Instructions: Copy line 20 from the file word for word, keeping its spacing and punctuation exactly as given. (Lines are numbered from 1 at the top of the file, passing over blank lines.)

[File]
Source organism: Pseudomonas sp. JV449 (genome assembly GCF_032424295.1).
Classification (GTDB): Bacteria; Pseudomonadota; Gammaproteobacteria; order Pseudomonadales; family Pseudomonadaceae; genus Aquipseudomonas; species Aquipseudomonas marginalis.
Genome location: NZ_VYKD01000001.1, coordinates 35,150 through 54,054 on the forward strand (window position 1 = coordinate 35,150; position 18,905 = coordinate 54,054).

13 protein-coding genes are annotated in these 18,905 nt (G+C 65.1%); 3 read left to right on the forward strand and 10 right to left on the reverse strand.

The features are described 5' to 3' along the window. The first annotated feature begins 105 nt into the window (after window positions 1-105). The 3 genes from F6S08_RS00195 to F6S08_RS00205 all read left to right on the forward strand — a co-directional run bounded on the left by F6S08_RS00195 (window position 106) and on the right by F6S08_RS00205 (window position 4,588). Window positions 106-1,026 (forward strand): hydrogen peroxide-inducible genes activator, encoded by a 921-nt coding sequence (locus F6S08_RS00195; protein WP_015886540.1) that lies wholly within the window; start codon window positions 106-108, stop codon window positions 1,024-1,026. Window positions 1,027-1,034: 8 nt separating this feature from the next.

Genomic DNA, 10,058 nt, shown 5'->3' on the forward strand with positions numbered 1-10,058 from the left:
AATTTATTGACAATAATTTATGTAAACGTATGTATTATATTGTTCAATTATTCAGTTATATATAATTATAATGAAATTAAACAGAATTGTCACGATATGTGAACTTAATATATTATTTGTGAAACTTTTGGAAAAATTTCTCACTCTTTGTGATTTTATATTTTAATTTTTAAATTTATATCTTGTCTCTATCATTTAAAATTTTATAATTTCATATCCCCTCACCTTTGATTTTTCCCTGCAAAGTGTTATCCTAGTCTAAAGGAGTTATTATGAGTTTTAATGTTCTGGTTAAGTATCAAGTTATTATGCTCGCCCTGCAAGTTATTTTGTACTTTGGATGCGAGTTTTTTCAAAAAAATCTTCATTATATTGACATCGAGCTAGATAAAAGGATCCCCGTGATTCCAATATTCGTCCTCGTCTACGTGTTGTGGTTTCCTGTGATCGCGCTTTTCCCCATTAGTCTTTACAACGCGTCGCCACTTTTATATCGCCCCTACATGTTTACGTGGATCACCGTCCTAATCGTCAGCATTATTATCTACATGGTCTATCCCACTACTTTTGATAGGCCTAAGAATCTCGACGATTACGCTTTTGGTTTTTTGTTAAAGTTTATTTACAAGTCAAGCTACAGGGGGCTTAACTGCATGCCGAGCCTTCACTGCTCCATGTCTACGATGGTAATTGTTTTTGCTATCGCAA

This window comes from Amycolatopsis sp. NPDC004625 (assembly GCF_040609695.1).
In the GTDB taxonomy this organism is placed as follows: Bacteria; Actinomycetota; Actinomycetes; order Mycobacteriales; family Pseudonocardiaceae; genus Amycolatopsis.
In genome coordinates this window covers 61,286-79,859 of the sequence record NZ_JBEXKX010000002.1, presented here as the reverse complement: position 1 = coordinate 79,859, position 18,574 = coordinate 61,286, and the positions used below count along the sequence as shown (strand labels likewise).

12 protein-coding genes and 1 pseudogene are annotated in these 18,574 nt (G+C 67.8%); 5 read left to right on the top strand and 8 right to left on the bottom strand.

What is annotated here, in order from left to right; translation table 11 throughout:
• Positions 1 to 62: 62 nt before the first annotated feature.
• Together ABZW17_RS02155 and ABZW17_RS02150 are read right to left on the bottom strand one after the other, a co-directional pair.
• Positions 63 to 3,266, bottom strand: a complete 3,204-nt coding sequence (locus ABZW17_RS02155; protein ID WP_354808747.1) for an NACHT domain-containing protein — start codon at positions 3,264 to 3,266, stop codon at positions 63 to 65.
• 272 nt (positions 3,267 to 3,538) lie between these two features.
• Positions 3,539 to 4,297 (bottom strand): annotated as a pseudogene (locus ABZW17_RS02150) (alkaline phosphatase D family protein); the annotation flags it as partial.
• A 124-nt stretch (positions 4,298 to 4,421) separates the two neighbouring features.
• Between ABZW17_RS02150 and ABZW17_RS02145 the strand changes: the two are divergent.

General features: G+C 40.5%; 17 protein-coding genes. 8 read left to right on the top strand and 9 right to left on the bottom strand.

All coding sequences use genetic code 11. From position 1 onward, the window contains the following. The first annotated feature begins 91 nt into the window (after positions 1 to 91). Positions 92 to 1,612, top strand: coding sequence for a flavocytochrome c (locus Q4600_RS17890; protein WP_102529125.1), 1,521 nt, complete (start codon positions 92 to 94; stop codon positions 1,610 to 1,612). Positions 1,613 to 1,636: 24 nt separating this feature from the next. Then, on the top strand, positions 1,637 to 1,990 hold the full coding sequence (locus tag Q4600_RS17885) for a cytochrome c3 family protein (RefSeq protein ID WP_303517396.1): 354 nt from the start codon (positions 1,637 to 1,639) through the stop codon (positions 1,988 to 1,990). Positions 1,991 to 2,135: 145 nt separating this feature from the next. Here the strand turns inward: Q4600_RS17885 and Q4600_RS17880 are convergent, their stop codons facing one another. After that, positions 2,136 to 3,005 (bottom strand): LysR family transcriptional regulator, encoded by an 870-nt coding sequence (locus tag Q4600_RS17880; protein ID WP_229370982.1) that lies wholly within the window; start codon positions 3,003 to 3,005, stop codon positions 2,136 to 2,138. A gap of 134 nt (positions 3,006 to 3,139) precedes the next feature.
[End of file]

General features: G+C 40.5%; 17 protein-coding genes. 8 read left to right on the top strand and 9 right to left on the bottom strand.